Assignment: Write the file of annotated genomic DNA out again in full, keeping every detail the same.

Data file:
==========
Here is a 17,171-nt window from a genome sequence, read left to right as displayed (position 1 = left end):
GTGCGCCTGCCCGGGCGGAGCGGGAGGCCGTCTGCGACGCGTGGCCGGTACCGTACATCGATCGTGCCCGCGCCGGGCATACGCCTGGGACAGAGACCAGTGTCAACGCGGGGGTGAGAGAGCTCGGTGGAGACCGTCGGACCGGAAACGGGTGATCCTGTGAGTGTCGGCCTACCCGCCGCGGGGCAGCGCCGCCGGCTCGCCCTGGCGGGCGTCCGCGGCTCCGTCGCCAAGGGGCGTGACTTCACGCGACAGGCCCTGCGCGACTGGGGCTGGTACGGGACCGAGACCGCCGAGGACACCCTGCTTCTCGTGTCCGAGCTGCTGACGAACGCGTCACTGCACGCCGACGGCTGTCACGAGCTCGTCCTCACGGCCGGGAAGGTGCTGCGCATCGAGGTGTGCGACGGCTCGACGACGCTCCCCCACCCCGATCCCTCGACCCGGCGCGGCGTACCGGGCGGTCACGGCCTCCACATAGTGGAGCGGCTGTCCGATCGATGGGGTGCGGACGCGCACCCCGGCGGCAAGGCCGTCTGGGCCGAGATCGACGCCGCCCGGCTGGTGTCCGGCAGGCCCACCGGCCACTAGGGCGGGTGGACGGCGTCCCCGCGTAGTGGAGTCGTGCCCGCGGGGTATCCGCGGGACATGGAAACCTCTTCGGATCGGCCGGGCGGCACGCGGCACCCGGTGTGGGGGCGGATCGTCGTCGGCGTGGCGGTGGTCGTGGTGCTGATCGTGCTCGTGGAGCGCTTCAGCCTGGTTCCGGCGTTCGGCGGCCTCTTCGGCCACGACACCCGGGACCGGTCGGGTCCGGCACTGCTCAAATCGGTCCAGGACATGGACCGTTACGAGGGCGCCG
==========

Here is a 17,171-nt window from a genome sequence, read left to right as displayed (position 1 = left end):
GTGCGCCTGCCCGGGCGGAGCGGGAGGCCGTCTGCGACGCGTGGCCGGTACCGTACATCGATCGTGCCCGCGCCGGGCATACGCCTGGGACAGAGACCAGTGTCAACGCGGGGGTGAGAGAGCTCGGTGGAGACCGTCGGACCGGAAACGGGTGATCCTGTGAGTGTCGGCCTACCCGCCGCGGGGCAGCGCCGCCGGCTCGCCCTGGCGGGCGTCCGCGGCTCCGTCGCCAAGGGGCGTGACTTCACGCGACAGGCCCTGCGCGACTGGGGCTGGTACGGGACCGAGACCGCCGAGGACACCCTGCTTCTCGTGTCCGAGCTGCTGACGAACGCGTCACTGCACGCCGACGGCTGTCACGAGCTCGTCCTCACGGCCGGGAAGGTGCTGCGCATCGAGGTGTGCGACGGCTCGACGACGCTCCCCCACCCCGATCCCTCGACCCGGCGCGGCGTACCGGGCGGTCACGGCCTCCACATAGTGGAGCGGCTGTCCGATCGATGGGGTGCGGACGCGCACCCCGGCGGCAAGGCCGTCTGGGCCGAGATCGACGCCGCCCGGCTGGTGTCCGGCAGGCCCACCGGCCACTAGGGCGGGTGGACGGCGTCCCCGCGTAGTGGAGTCGTGCCCGCGGGGTATCCGCGGGACATGGAAACCTCTTCGGATCGGCCGGGCGGCACGCGGCACCCGGTGTGGGGGCGGATCGTCGTCGGCGTGGCGGTGGTCGTGGTGCTGATCGTGCTCGTGGAGCGCTTCAGCCTGGTTCCGGCGTTCGGCGGCCTCTTCGGCCACGACACCCGGGACCGGTCGGGTCCGGCACTGCTCAAATCGGTCCAGGACATGGACCGTTACGAGGGCGCCG